Coincident vertex in two separated meshes

Hi everyone,

I am struggling to obtain two separated closed meshes which share a coincident face. To makes this is important to have coincident vertex between both meshes but I am not still capable of doing it.

I am having two problems. First of all, adding feature lines to Trimesh component (@DanielPiker ) does not work well and the geometry is not separated correctly (Probably I am doing something wrong…).

The second problem is that I am not able to cap the mesh mantaining the vertex contourn.

Does anyone know a solution for these problems?

PD: Does anyone know a component to create Tetrahedrons from a surface mesh? I read about Tetra plugin. Have you used it? @AndersDeleuran @DanielPiker @inno @martinsiegrist

Thank you for your answers!

Regards

Meshes.gh (999.4 KB)

I had bookmarked this topic because it looked very explanatory on how to use Triremesh Features:

as far as I have understood (but not had the chance to test it as much as I’d like to) the Features input wants lines/points that already exist in the mesh

so instead of a Polyline I would consider to divide it in single lines, but you can’t just explode the Polyline “as it is” because its components are very fuzzy:

2 Likes

I first merged all faces in your brep and then split it with the plane only to join it again. This results in a close to perfect seam on your intersection plane. I had to pull the vertices which should be on the plane perfectly onto the plane, as split mesh created a lot of small triangles otherwise.

I took the edge of one of the two meshes and remeshed it, using the control polygon of the naked edge curve as features. Then joined the two open meshes with the cap. Both separate of course.

Meshes.gh (1007.4 KB)

1 Like

Inno is right that the feature curves need to exist in the input.
If the input is a Brep, there should be some vertices along a feature curve, and if it is a Brep, there should be a split or seam that matches the feature.
(you don’t need to explode polylines to use them as features though)

The issue here I can see is that where you’ve booleaned away those rail like bits from the base, those patches don’t have a seam where you’re putting the feature curve.

so the mesh generated there won’t stick vertices along the curve there

If you want a mesh seam across that gap, you’d need to also split and rejoin(like shown here) that long surface first.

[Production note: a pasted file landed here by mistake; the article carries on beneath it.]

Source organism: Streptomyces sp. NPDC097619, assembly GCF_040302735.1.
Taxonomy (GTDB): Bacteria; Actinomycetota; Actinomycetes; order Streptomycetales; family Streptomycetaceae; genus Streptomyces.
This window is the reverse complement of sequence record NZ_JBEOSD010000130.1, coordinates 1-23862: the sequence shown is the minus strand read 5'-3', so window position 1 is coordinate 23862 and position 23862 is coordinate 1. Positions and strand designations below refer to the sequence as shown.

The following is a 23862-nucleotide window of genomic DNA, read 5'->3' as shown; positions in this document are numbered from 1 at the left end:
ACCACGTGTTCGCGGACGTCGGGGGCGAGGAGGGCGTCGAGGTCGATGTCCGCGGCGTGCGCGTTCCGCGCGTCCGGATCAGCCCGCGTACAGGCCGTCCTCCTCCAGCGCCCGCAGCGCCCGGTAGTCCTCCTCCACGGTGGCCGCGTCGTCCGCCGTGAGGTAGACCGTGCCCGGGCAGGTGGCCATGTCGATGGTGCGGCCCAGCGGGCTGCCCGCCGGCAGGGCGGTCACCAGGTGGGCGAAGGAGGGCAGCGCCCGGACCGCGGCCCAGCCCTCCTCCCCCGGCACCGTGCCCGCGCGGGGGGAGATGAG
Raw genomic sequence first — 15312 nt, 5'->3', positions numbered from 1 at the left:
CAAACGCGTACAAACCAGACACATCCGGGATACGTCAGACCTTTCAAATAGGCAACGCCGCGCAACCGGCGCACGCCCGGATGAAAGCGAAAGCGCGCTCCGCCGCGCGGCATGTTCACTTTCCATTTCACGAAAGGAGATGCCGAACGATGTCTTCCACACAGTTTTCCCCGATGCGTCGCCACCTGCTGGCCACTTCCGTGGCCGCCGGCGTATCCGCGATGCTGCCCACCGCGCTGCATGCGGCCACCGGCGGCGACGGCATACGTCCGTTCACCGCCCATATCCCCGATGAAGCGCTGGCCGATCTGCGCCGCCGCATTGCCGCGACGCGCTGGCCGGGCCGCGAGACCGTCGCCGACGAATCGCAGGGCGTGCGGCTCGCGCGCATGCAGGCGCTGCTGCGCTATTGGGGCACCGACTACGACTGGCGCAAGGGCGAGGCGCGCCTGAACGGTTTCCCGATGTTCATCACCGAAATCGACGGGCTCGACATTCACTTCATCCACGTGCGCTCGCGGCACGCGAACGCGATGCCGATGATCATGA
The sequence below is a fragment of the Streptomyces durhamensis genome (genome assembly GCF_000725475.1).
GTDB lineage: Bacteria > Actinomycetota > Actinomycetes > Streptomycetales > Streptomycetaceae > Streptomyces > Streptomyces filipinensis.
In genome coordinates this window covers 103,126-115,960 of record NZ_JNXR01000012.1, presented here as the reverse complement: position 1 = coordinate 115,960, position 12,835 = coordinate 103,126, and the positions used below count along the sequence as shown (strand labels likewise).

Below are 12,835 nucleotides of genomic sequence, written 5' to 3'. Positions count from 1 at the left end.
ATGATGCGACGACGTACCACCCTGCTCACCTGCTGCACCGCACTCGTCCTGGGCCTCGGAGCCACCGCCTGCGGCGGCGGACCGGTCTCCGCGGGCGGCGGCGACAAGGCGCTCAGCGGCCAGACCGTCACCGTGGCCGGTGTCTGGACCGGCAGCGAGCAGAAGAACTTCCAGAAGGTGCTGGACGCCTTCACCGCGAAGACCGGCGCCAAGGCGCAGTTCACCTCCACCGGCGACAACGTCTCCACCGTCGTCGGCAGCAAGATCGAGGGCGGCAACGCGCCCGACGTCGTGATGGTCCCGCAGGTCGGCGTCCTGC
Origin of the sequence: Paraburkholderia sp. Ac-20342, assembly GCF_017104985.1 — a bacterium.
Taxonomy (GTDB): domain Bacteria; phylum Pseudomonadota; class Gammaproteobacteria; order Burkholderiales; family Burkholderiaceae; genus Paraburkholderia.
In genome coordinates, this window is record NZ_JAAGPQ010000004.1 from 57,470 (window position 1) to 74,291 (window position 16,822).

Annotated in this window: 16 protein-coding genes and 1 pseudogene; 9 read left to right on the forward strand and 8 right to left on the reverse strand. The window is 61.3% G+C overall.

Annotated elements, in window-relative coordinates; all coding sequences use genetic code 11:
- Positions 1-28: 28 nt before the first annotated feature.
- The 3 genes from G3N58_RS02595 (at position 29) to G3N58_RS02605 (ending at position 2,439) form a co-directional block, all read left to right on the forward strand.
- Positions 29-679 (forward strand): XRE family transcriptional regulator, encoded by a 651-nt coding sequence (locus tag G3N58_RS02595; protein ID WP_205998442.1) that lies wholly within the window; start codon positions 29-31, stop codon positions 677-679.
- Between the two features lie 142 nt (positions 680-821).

2 Likes

Thank you all for your answers! I really help me alot to understand more about meshes and the Triremesh component. Now the meshes are correctly separated:


The problem I have now is to cap both elements in order to obtain two different closed meshes. The thing is that cover must be shared in both meshes, sharing vertex in order to mantain continuity in following analysis. However, I tried to do it and almost all the vertex coincides perfectly but there are some of these that are not located in the same position. Maybe I can use align vertex but it means the cover will not share vertex on the other mesh.

Am I doing something wrong?

Regards, and sorry for all the questions!

Meshes.gh (998.7 KB)

The meshes in my reply above are capped but I just saw they’re still open.

I think Align Vertices with a tolerance of 0.01 solves the problem. The meshes do not have any naked edges now. I checked the seam on the baked meshes and it looks ok.

Meshes.gh (1023.4 KB)

1 Like

If I understand correctly what you want to do, this is another way-
matchingsplitmesh.gh (14.5 KB)

It splits and rejoins the whole thing at the plane, to generate a closed mesh with a seam there.
Then it separates that into 2 (now open) sides, and caps one,
Then separates just that cap (which is the common surface where the 2 sides touch), and remeshes that, keeping its boundary vertices fixed.
Then it joins that cap onto each of the open sides, to get a pair of closed meshes sharing all their vertices at the interface where they touch.

I’ll think about whether there’s a way I could package this process up to simplify it a bit.

1 Like